‘A chaplain who lost his job at a Church of England school has given evidence to a tribunal that “truth, Christian faith, freedom of faith and speech” were “ridden roughshod over” as the school disciplined him and eventually made him redundant.
Today, Rev. Dr Bernard Randall told East Midlands Employment Tribunal that Trent College, where he worked as a chaplain, that the school had shown “absolutely no regard for the concern [he] had for those upset or confused by the implementation of Educate and Celebrate” – a charity that provides training “to embed gender, gender identity and sexual orientation into the fabric” of their organisations.
Staff training from Educate and Celebrate
In the summer of 2018, Dr Randall became aware that Educate and Celebrate was due to lead a staff training session at the Church of England school. When he visited the charity’s website to understand what the session would involve, he saw that it “went beyond a neutral stance of inclusivity, into active promotion of ideas”. Alarmed by the group’s intention to “smash heteronormativity,” its promotion of identity politics and ‘misleading’ claims, Dr Randall considered writing to the Head, suggesting that the invitation be delayed until there was time to address his concerns.
However, Dr Randall decided instead to attend the Educate & Celebrate training when it took place in September. Although he had no objection to some of what was taught by Ms Elly Barnes, the charity’s founder, he “considered some areas impossible to reconcile with Christian principles, and therefore with the stated objects of the school”.
This included “the notion that ‘love is love’, without further definition” and “having the staff chanting about the need to ‘smash heteronormativity’”.
Dr Randall challenged Ms Barnes over “selective” use of statistics about intersex/Differences in Sexual Development. “I pointed out that, contrary to the list produced by E&C, gender identity is not a protected characteristic, to which Ms Barnes smiled and responded, ‘Well, it should be’”.
Implementing Educate and Celebrate
After the training session, Dr Randall spoke to his line manager and the Head to explain his concerns. They gave assurances that they had not known the full content of the session and were also concerned by the chanting. They said that they “would not simply implement the entire Educate and Celebrate programme as presented, but would make selective use of whatever fitted with the Trent ethos.”
Dr Randall was told that he would be part of a group looking at what aspects of Educate and Celebrate’s programme the school would use. However, in November, after mentioning the lack of meetings he was told he had “not been invited to discussions because [he] ‘might disagree with it.’” He later discovered that the school had since committed to pursuing the charity’s gold award by implementing their entire programme.
Dr Randall picked up on concerns among the school community about aspects of the programme. “Some objected to elements on religious grounds; others found the aggressively political approach concerning, feeling that beliefs were being forced on them; others were simply confused about what they could, or could not, believe.”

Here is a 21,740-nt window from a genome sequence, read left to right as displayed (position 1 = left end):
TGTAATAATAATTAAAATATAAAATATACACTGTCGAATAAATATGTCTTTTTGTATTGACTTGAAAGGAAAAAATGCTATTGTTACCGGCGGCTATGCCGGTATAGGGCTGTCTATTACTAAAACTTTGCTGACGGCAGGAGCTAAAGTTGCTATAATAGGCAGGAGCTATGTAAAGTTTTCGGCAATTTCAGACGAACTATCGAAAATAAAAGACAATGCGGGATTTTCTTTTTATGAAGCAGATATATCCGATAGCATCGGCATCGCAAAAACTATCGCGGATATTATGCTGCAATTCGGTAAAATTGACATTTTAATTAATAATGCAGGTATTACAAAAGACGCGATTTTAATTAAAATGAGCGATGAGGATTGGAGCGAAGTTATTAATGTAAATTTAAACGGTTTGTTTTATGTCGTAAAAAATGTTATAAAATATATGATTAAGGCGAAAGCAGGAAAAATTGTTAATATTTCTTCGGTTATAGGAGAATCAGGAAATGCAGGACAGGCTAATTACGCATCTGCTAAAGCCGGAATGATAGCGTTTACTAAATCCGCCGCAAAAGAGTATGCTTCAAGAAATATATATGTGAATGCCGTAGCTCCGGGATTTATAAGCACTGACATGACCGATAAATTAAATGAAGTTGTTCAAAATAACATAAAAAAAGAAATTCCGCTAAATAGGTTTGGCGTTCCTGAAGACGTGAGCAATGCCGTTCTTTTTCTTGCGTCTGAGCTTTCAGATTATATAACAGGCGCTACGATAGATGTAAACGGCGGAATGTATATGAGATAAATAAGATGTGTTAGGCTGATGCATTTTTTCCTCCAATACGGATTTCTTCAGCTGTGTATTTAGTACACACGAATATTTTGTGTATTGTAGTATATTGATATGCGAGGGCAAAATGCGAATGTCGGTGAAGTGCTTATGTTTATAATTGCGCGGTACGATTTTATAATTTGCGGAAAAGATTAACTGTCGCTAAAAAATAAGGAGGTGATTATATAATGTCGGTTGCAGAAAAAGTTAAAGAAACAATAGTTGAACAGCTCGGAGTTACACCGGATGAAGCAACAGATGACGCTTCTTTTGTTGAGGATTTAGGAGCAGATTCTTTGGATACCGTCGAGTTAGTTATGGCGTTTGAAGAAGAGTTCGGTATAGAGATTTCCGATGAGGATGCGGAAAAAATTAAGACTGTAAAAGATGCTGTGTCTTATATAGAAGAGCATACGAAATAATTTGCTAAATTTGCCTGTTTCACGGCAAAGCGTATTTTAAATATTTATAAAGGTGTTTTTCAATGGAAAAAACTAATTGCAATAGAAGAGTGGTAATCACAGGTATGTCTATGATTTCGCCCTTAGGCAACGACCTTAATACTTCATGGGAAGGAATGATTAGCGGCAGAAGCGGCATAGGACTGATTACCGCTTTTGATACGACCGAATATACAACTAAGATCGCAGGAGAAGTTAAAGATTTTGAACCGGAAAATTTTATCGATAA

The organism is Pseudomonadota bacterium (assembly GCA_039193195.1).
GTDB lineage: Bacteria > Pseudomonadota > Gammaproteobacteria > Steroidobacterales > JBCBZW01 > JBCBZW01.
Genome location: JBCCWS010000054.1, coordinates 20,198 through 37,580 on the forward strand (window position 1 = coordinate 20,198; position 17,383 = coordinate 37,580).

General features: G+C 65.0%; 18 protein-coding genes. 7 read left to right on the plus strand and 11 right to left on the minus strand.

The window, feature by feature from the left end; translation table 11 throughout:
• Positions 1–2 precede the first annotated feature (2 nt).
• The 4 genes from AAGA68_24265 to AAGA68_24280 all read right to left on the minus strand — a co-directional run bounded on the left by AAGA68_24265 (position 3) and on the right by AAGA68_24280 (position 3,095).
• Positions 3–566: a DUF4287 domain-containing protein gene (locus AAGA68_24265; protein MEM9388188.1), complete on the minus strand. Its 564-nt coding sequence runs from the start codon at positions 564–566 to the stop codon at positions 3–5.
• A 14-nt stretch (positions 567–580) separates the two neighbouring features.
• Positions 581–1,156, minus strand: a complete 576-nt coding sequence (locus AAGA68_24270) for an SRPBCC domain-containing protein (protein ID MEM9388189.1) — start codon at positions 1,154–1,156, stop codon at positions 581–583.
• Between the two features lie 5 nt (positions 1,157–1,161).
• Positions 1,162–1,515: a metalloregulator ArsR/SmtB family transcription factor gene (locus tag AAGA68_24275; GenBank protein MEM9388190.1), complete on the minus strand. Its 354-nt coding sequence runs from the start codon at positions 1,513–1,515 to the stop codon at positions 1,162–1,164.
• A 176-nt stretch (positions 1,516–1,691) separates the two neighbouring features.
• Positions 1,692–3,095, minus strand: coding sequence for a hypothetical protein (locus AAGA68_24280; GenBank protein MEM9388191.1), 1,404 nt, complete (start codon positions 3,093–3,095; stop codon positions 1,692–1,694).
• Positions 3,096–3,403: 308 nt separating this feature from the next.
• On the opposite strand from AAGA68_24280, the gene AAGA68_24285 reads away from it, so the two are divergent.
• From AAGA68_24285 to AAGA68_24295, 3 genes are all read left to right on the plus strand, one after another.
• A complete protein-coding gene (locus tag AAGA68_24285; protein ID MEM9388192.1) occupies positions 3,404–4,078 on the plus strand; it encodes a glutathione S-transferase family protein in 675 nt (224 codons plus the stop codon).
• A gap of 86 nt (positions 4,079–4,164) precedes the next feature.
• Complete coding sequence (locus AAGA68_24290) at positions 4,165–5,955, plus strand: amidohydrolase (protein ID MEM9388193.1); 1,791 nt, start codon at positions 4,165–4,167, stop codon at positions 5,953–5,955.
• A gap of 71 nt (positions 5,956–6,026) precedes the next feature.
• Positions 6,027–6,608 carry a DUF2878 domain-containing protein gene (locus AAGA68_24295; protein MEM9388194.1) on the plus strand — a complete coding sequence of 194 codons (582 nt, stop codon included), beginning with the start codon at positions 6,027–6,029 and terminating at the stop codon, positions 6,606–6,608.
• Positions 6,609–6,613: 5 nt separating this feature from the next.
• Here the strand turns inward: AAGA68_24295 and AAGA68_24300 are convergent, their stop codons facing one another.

When one child asked if he could use a sermon to address the question “How come we are told we have to accept all this LGBT stuff in a Christian school”, he carefully wrote an explanatory, moderate sermon emphasising the importance of “respecting those with whom we disagree”.
He gave the sermon twice in chapel, once with minor alterations, and spoke to various members of staff and pupils. Dr Randall recalled, “They broadly said the message was interesting, enjoyable, and thought-provoking. None seemed to have been upset.”
He even spoke to a pupil who was public about his homosexuality, who also spoke positively. “At no stage did any member of staff or pupil give me any indication of wanting to express negative views, or ask to meet with me to discuss what I had said.”
Nevertheless, within a week, Dr Randall had been asked to attend a meeting with the school’s Designated Safeguarding Lead. He was given a glancing look at concerns which Dr Randall says “were from people who simply disagreed with Church teaching, or disagreed with it being taught.” He explained that there were factual errors in the complaints about what he had said, but this was brushed aside and Dr Randall was questioned about Church of England doctrine.
Asking what they considered was wrong with his presentation, Dr Randall said that two issues were raised: first, they incorrectly contended that gender identity was a protected characteristic; second, they claimed that psychology textbooks say there are three genders. But the real problem, according to the school was not what Dr Randall had said but how the sermon made people feel.
Dr Randall felt ambushed. While being accused of lacking empathy, he says he “was shown absolutely no empathy during the course of the meeting … There was absolutely no regard for the concern I had expressed for those upset or confused by the implementation of Educate and Celebrate”.
Dr Randall soon found himself suspended.’https://christianconcern.com/news/school-rode-roughshod-over-christian-chaplain-after-sermon-on-identity/